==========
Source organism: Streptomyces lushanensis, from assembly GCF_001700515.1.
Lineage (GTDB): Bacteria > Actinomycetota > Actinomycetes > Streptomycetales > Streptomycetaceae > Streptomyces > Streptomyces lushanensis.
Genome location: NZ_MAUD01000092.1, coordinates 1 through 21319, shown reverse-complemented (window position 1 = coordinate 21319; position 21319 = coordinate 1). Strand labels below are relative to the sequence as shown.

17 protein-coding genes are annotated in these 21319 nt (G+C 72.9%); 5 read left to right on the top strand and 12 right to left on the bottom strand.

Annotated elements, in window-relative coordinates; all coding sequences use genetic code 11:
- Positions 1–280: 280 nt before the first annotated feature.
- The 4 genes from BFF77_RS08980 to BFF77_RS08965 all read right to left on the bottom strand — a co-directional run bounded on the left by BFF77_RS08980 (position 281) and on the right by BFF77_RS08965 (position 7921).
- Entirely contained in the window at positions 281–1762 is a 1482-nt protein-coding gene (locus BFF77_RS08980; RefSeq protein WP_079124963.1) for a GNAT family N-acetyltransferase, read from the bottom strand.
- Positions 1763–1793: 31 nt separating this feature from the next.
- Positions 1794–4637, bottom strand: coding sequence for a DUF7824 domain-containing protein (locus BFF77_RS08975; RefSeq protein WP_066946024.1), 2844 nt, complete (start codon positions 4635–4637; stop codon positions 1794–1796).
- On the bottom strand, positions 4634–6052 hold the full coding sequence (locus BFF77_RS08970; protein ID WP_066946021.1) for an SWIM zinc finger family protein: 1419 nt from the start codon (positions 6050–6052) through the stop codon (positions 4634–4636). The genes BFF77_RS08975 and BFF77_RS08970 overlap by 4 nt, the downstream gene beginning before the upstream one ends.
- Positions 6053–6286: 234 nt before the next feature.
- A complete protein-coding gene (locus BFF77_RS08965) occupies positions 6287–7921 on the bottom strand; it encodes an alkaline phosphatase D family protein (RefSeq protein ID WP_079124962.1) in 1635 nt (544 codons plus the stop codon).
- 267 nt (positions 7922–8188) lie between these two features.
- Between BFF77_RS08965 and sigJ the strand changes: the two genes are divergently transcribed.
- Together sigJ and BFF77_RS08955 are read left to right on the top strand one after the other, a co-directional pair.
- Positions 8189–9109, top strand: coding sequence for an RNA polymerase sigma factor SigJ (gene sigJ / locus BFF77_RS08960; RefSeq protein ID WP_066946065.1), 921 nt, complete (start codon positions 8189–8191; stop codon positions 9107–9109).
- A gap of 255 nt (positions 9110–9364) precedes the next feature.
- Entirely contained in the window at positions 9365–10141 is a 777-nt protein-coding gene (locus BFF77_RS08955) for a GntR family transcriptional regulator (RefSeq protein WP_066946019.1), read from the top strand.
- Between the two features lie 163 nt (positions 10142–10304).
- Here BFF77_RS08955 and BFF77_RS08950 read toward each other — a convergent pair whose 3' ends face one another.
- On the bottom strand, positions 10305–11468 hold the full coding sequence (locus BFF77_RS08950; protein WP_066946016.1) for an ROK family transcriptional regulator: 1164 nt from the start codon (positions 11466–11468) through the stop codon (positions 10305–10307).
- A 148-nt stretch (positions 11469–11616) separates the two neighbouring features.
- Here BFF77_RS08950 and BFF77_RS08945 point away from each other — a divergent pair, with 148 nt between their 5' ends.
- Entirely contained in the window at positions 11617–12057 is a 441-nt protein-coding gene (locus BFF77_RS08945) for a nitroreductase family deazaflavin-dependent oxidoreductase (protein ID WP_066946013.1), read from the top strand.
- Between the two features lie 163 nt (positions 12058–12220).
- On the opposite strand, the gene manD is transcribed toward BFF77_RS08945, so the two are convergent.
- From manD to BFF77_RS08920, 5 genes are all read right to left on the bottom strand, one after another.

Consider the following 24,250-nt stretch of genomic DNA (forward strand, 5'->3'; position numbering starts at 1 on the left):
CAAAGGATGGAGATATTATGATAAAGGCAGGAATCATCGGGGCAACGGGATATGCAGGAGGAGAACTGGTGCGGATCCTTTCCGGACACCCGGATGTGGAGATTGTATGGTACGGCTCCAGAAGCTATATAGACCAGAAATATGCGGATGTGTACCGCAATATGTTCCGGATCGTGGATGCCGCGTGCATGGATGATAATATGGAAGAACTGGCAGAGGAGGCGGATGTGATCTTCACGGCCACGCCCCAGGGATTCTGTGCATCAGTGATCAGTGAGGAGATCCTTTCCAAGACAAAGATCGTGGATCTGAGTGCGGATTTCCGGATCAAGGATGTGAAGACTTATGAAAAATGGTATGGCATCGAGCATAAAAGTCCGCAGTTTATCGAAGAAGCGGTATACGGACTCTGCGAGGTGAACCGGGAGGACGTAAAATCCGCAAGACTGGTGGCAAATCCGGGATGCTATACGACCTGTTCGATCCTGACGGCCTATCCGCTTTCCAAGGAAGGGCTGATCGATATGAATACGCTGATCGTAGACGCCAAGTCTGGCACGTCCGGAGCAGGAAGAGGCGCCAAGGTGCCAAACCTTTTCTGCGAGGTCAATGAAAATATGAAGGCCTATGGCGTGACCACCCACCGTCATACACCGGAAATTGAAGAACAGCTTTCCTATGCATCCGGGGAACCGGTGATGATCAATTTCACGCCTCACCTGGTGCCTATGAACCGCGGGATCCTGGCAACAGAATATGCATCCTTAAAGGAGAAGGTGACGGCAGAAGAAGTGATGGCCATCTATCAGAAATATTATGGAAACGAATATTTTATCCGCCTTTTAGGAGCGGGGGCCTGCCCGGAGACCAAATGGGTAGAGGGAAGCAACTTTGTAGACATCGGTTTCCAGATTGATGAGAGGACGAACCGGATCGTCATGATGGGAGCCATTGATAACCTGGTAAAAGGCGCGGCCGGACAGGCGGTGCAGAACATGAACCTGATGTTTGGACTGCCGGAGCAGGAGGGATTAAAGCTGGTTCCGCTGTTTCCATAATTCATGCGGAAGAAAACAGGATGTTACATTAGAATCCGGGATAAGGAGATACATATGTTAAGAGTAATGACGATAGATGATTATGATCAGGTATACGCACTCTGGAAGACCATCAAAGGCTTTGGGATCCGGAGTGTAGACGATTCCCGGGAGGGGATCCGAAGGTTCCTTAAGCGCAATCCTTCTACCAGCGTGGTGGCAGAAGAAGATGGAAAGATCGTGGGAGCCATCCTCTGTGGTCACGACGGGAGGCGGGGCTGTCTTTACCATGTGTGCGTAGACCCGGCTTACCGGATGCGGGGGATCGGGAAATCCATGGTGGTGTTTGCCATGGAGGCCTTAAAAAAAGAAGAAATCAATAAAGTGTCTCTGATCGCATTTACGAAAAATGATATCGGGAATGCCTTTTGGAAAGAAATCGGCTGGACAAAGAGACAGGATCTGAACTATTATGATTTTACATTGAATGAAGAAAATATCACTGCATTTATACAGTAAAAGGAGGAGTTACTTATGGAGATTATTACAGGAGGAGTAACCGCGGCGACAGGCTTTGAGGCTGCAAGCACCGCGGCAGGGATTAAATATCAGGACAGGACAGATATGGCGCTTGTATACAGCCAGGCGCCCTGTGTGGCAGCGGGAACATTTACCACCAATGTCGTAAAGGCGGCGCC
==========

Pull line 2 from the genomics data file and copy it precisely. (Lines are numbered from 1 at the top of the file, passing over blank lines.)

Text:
Lineage (GTDB): Bacteria > Actinomycetota > Actinomycetes > Streptomycetales > Streptomycetaceae > Streptomyces > Streptomyces lushanensis.